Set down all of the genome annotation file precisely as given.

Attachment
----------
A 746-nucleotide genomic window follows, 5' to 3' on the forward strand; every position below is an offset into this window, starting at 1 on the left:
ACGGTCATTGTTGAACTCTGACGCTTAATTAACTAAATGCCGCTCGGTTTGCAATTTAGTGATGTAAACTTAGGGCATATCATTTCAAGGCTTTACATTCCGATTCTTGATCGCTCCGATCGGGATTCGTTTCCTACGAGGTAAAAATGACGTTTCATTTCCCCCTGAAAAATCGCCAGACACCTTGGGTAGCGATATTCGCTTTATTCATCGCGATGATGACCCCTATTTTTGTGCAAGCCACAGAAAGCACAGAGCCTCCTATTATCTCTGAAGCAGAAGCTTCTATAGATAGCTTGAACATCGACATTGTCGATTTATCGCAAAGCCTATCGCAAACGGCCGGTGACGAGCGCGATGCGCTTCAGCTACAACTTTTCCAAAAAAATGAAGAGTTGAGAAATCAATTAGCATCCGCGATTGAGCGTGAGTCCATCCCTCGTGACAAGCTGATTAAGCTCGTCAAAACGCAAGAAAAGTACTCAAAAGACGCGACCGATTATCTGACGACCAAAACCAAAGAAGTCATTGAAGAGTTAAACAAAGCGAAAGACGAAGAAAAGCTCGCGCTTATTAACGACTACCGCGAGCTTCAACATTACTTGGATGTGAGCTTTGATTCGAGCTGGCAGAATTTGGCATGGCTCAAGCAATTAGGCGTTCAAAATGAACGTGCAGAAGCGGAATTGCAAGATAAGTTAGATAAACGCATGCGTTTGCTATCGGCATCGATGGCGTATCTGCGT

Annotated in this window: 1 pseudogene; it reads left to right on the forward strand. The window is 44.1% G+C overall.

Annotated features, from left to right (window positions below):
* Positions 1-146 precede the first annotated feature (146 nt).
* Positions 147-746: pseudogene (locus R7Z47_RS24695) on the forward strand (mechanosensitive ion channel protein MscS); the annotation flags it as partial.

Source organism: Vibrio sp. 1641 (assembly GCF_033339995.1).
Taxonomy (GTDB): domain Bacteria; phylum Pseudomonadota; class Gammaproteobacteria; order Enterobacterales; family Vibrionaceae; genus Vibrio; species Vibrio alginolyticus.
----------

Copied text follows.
A 746-nucleotide genomic window follows, 5' to 3' on the forward strand; every position below is an offset into this window, starting at 1 on the left:
ACGGTCATTGTTGAACTCTGACGCTTAATTAACTAAATGCCGCTCGGTTTGCAATTTAGTGATGTAAACTTAGGGCATATCATTTCAAGGCTTTACATTCCGATTCTTGATCGCTCCGATCGGGATTCGTTTCCTACGAGGTAAAAATGACGTTTCATTTCCCCCTGAAAAATCGCCAGACACCTTGGGTAGCGATATTCGCTTTATTCATCGCGATGATGACCCCTATTTTTGTGCAAGCCACAGAAAGCACAGAGCCTCCTATTATCTCTGAAGCAGAAGCTTCTATAGATAGCTTGAACATCGACATTGTCGATTTATCGCAAAGCCTATCGCAAACGGCCGGTGACGAGCGCGATGCGCTTCAGCTACAACTTTTCCAAAAAAATGAAGAGTTGAGAAATCAATTAGCATCCGCGATTGAGCGTGAGTCCATCCCTCGTGACAAGCTGATTAAGCTCGTCAAAACGCAAGAAAAGTACTCAAAAGACGCGACCGATTATCTGACGACCAAAACCAAAGAAGTCATTGAAGAGTTAAACAAAGCGAAAGACGAAGAAAAGCTCGCGCTTATTAACGACTACCGCGAGCTTCAACATTACTTGGATGTGAGCTTTGATTCGAGCTGGCAGAATTTGGCATGGCTCAAGCAATTAGGCGTTCAAAATGAACGTGCAGAAGCGGAATTGCAAGATAAGTTAGATAAACGCATGCGTTTGCTATCGGCATCGATGGCGTATCTGCGT

Annotated in this window: 1 pseudogene; it reads left to right on the forward strand. The window is 44.1% G+C overall.

Annotated features, from left to right (window positions below):
* Positions 1-146 precede the first annotated feature (146 nt).
* Positions 147-746: pseudogene (locus R7Z47_RS24695) on the forward strand (mechanosensitive ion channel protein MscS); the annotation flags it as partial.

Source organism: Vibrio sp. 1641 (assembly GCF_033339995.1).
Taxonomy (GTDB): domain Bacteria; phylum Pseudomonadota; class Gammaproteobacteria; order Enterobacterales; family Vibrionaceae; genus Vibrio; species Vibrio alginolyticus.